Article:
If you find yourself in a situation where you are carrying a balance on your credit card (i.e., not paying it off every month) one of the best ways to avoid late fees is to set up an automatic payment for your account. You can always pay more each month if you have the funds, but setting up an automatic payment will help to ensure that you get your bill paid on time each month.

Sign-Up for Auto-Debit for Your Student Loans

Most lenders offer a discount for borrowers who enroll in automatic debit. Discounts generally range from 0.25% to 0.50%. On a balance of any amount, but particularly high student loan balances, these small discounts can add up to big savings.

Pay More Than the Minimum

If you pay only the minimum on any debt, it will take longer to pay off and you will pay more in interest over time. Adding as little as five or ten dollars per month to the minimum due can make a noticeable difference in what you pay in interest over the life of the debt. Not only will you get out of debt quicker, but you will save money doing it. According to Andrew Thrasher, CMT and Portfolio Manager with Financial Enhancement Group, LLC, "You want to make sure at least minimum payments are being met on all debt. If a payment gets missed then even more problems and headaches can occur."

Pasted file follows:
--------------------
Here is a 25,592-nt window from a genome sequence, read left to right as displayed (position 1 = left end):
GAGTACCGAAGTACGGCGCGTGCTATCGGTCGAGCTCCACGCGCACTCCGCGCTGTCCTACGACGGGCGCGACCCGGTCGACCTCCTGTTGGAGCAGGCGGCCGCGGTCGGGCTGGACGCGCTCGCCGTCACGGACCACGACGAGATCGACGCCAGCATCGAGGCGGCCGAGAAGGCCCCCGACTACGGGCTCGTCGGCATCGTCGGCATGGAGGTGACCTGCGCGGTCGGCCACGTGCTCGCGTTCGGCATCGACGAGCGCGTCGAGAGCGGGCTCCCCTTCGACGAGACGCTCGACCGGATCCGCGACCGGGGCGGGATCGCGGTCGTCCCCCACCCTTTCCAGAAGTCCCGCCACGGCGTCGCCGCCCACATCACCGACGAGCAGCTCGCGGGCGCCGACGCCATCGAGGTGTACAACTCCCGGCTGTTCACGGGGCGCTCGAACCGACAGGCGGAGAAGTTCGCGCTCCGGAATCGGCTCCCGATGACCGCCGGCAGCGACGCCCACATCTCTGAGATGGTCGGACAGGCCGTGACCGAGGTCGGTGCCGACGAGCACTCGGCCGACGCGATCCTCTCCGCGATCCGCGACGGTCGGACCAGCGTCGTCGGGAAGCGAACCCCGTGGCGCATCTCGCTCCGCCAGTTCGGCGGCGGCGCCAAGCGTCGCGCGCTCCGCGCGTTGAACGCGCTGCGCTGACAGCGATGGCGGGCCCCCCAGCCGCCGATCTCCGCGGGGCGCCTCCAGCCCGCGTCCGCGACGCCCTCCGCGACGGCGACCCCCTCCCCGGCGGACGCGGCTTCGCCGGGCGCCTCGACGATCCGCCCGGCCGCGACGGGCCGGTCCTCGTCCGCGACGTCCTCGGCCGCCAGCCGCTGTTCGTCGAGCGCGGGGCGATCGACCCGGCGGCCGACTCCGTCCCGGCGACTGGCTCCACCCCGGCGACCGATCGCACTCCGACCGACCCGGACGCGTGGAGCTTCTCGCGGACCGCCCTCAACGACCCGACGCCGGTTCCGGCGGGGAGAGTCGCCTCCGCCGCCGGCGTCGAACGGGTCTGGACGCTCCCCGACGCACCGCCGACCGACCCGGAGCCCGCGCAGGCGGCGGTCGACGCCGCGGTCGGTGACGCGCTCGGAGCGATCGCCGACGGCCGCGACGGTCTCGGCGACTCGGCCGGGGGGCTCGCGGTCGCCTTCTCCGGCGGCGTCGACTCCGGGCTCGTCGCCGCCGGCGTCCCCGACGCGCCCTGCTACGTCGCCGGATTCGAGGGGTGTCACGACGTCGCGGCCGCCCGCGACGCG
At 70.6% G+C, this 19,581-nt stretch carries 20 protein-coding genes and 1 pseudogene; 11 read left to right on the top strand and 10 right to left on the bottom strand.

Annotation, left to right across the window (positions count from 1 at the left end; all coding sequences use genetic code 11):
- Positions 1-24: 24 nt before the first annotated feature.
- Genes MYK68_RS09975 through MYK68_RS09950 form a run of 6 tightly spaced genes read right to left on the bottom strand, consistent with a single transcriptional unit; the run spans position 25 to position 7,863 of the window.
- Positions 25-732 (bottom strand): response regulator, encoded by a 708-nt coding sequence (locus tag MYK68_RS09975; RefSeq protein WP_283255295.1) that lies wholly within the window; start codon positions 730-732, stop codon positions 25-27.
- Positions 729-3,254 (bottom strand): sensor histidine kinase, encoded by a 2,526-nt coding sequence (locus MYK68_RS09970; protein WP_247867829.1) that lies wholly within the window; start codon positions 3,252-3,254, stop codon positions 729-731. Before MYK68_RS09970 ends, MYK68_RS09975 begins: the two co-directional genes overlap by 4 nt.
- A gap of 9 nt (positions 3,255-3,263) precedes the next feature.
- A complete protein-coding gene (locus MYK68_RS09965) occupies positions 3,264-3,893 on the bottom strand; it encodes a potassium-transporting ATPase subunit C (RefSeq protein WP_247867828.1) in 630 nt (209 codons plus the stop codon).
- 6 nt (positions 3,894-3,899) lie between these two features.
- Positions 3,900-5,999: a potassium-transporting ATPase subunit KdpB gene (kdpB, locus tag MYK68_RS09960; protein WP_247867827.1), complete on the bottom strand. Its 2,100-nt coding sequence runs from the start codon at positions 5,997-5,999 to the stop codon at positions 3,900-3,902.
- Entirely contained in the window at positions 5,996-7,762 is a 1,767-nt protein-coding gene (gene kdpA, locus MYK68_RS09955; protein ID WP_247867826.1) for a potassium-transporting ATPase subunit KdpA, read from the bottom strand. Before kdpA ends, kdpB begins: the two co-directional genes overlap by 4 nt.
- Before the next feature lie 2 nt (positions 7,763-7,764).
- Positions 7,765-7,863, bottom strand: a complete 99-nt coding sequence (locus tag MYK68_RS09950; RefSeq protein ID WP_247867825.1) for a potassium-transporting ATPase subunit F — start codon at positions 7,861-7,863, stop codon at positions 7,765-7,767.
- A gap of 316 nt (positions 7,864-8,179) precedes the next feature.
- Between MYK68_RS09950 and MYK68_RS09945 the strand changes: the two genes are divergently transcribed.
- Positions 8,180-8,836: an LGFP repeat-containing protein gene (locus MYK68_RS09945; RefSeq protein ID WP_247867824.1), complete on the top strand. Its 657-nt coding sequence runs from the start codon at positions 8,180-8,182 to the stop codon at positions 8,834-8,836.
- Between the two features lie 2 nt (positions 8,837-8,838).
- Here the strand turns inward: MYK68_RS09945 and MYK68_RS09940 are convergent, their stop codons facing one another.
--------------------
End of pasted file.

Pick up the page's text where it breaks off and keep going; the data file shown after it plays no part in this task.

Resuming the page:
Assess Your Debt and Prioritize Repayment

There are a few different ways to approach debt. You may choose to pay off your highest interest rate debt first, putting all your extra available funds toward that debt (while maintaining minimum payments on everything else). This will save you money on the interest you pay overall.

Another popular approach is to pay off your debts from smallest to largest. This can help you eliminate smaller debts altogether, giving you the psychological boost by conquering your debts and crossing them off your list. Once one debt is paid off, take the amount you were paying on that debt and add that to the payment for the next debt on your list. You might not save as much mathematically, but this theory can create a lot of momentum and keep you focused on your goal.

Another option for making debt more manageable is student loan consolidation or private student loan refinance. Check out StudentLoanConsolidator for more information on federal and private student loan consolidation, to see if one of these options is right for you.

Whatever strategy you choose, having a strategy is key to not becoming overwhelmed.

What to do next?

Should I Refinance My Student Loans?

How to Refinance My Student Loans

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What are my private student loan options?